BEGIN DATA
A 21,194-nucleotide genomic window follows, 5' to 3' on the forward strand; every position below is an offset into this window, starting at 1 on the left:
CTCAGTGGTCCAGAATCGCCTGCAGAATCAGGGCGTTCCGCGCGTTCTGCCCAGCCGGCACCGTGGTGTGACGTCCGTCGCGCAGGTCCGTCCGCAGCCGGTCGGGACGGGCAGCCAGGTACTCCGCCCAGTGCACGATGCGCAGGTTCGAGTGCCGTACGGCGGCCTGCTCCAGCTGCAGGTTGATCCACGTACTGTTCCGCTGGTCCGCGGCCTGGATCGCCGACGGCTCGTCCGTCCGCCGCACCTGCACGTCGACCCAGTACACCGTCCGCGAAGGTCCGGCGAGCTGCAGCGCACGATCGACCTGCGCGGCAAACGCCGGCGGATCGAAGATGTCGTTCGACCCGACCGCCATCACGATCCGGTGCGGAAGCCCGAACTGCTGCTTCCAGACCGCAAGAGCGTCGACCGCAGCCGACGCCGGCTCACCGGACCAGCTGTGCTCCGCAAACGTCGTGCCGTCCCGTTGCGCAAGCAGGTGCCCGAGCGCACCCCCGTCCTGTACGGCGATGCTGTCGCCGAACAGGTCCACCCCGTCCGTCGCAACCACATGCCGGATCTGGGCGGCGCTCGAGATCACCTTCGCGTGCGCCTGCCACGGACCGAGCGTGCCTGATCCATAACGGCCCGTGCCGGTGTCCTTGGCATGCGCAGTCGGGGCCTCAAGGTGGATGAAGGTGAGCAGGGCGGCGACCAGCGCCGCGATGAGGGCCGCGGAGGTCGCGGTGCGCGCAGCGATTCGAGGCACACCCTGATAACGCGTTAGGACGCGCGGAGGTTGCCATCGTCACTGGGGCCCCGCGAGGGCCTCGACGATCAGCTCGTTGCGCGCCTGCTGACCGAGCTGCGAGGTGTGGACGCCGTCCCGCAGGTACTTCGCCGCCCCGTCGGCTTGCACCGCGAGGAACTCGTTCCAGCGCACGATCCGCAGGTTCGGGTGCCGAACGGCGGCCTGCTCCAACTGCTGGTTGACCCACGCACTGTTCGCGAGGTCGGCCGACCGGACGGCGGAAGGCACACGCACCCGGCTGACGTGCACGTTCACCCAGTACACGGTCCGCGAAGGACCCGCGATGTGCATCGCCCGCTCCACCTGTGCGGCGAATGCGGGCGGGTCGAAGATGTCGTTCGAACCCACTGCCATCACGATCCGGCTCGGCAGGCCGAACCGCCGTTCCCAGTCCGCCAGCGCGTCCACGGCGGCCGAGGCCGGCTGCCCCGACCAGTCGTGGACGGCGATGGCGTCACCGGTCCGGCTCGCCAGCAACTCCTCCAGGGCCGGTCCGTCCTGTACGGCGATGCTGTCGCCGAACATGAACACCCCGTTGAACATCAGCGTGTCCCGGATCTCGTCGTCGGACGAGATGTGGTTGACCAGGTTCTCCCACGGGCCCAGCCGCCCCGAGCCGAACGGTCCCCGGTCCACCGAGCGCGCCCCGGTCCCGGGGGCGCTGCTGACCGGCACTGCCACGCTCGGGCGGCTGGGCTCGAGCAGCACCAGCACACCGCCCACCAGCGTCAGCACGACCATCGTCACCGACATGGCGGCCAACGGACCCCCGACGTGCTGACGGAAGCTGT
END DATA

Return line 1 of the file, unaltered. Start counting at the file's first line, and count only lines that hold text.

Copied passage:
A 21,194-nucleotide genomic window follows, 5' to 3' on the forward strand; every position below is an offset into this window, starting at 1 on the left: